We have a new exhibition being announced in the next couple days, so Kellie and I discuss some details, including the online strategy. Posting the announcement of a new exhibition is always really thrilling. These shows have often been in the works for two years or three years and finally being able to share them with the public is exhilarating. In addition to posting to our various social media accounts, I also monitor our activity all day. I can’t be at every exhibition we have across the city on a daily basis, so we value our online interactions in a different way than brick and mortar organizations do. We often say social media operates as our Visitor Services department. I spend a lot of time answering questions, commenting on images, and engaging in conversation. Tools like Hootsuite help me keep my sanity!
While so much of that is exciting, you know what is not? Lunch in Midtown Manhattan. It’s kind of all the same. I will usually step out with Kellie to quickly get a salad or soup to bring back to the office. Don Draper would not approve. However, today I want to get a few Instagram-worthy images of our current work at Rockefeller Center, so Kellie and Sandrine volunteer to walk over with me if we can grab something tasty from near that area. Kellie’s daughter is about three months younger than Santi, so we often spend our walks to getting lunch discussing very chic things like how to remove poop stains and what latest baby clothes sale we have shopped.
In the afternoon, our department meets with Rachel Nawi, our Director of Development, to discuss this year’s Public Art Fund magazine. Even though it will not drop until December, it takes months to organize and create the content, edit, and finally send to print. One of my happiest work moments of the year is getting the magazine in my hands for the first time. The rest of the afternoon is spent checking things off of the to-do list like making sure the webpages for our Talks series are ready to go, developing a graphic identity for another upcoming show, and working with our super star summer intern to organize the images for the magazine. At the end of the day, if I’ve checked off most of my list, I feel like the day was productive.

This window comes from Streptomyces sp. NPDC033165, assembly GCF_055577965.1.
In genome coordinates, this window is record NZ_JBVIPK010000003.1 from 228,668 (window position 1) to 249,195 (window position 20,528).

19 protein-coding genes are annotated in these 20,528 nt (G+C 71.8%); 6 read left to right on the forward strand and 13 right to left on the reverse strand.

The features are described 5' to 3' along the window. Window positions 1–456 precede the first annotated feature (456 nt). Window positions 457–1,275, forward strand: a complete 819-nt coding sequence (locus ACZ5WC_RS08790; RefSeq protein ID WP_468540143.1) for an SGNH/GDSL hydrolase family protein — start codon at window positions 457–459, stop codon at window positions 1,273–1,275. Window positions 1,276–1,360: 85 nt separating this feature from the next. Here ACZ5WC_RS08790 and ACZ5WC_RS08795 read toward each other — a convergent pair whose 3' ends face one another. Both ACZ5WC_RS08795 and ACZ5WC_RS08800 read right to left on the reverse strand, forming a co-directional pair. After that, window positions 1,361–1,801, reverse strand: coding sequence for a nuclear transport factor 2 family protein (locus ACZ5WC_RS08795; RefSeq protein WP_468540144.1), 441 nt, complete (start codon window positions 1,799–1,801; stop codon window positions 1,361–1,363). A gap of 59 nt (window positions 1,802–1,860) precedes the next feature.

When I first came back to work after having Santi, I had this internal pressure to have it all. Once I realized that was impossible, I felt so much better. My number one job before everything else is always mom, but some days I am better at being mom and some days I am better at work, and that’s ok.
When I get home, I say the same thing to Santi every day: “I am so happy to see you!” I have been saying that since getting home from work my first day after maternity leave, and I really mean it every day. I also still feel the same way about David. When I am walking home from the subway, I keep thinking how excited I am to see both of them.
Today, the boys and I go on our daily visit three floors up to check on the progress of the new apartment. It’s wonderful that we have a place to stay during this process, and we are incredibly fortunate to be able to move to a bigger space, but at the same time I have this homesickness for a home we are not in yet. Much to our delight, it’s starting to look like an actual apartment and not a cube of cement chaos. We then decide to step out for dinner to get away from packed boxes and toy cars scattered on the floor.